Thank you for passing on this information concerning the finding, I find it
interesting but I am still having a problem with your attempts to identify
Neanderthals as human when we still do not know what "human" means. Is
every organism that does "human" activities "human?" Is it the
characteristics of the skeleton which makes the organism human? Is it he
skeletal characteristics coupled with cultural detritus what makes organisms
human, or may something else (not seen in the fossil record or in a
photographic image for that matter) determine what is "human?"
I do not believe that the idea of the bearer of the "image of God" will even
help us here because even theologians can not agree on what that term means.
(my understanding of the Lutheran position is that we lost the image at the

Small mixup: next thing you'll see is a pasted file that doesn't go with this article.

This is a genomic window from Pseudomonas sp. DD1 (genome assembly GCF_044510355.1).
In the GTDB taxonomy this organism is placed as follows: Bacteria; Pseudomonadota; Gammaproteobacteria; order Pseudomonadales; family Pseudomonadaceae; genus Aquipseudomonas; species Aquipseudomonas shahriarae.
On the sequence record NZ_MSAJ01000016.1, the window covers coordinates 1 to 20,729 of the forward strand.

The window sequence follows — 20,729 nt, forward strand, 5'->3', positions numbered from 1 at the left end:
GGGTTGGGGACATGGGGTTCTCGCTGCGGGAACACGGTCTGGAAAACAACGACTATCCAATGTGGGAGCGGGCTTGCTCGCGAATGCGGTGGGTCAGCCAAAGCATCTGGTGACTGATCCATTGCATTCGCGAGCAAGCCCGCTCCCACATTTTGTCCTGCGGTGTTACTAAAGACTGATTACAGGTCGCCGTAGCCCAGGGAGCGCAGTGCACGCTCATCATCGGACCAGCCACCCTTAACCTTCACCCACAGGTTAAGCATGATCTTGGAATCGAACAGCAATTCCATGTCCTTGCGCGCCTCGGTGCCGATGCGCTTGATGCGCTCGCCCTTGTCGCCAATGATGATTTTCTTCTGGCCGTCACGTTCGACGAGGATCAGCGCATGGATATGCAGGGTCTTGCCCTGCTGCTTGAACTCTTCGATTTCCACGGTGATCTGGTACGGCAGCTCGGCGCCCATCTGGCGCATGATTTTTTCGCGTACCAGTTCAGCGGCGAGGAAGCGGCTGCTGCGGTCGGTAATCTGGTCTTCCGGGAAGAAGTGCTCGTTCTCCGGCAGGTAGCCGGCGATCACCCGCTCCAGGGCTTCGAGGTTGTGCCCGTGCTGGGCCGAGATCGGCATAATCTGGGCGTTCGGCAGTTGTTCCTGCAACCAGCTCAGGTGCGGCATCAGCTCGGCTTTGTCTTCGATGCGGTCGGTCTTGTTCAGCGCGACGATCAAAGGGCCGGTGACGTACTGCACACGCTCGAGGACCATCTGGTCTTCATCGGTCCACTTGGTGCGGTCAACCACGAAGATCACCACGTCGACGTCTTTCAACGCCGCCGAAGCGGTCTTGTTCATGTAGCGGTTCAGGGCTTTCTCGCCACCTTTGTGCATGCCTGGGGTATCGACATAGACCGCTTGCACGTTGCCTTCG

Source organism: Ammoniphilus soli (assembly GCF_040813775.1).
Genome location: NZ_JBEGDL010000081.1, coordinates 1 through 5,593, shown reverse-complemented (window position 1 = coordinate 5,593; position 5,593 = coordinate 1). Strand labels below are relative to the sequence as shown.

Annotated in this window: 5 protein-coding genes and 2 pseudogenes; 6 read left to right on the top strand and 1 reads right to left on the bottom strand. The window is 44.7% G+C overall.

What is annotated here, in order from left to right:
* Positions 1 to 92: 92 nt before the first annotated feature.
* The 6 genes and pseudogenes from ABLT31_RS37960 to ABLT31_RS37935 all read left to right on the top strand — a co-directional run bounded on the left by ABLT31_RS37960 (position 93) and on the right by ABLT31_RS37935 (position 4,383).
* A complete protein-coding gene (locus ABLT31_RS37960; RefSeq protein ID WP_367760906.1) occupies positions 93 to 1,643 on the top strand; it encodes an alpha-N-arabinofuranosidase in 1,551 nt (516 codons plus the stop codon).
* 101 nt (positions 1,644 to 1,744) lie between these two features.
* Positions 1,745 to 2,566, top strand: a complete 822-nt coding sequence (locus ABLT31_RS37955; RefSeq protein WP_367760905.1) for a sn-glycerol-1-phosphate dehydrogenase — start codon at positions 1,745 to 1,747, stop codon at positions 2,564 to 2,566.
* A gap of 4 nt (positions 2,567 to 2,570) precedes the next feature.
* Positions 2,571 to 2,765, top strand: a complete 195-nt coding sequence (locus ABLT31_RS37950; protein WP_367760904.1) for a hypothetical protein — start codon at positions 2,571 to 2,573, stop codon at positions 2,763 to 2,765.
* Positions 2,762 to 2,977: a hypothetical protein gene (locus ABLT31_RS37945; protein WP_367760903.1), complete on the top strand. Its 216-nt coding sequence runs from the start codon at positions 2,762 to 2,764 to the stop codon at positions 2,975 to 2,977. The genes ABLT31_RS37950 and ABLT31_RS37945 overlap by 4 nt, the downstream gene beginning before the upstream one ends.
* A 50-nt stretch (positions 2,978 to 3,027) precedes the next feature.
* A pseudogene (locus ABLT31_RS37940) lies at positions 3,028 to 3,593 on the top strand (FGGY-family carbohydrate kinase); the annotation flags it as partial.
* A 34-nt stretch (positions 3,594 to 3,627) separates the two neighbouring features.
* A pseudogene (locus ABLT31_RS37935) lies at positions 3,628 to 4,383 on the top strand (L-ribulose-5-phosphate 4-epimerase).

fall and it is only present at present in Jesus Christ).
I would suggest that sin is part of the definition of "human" now and that
will be devilishly hard to find in the fossil record if "man" existed prior
I have no problems with Neanderthals, H. erectus, or A. afarensis, being
called men by their bones or cultures. But I do have a problem with those
who define the term as we Christians do and then apply it to them. Our
understanding of the term requires us to recognize our position before God.
If Neanderthals lived prior to Adam, or didn't spring from him, they could
behave as we do but not be capable of sin. Think of it, if not a
"descendent" of Adam, Joe Neanderthal could be a mass murder and not be a
sinner like say a grizzly who attacks and kills humans today; but would Joe
Oh well, just some thoughts, have a good weekend,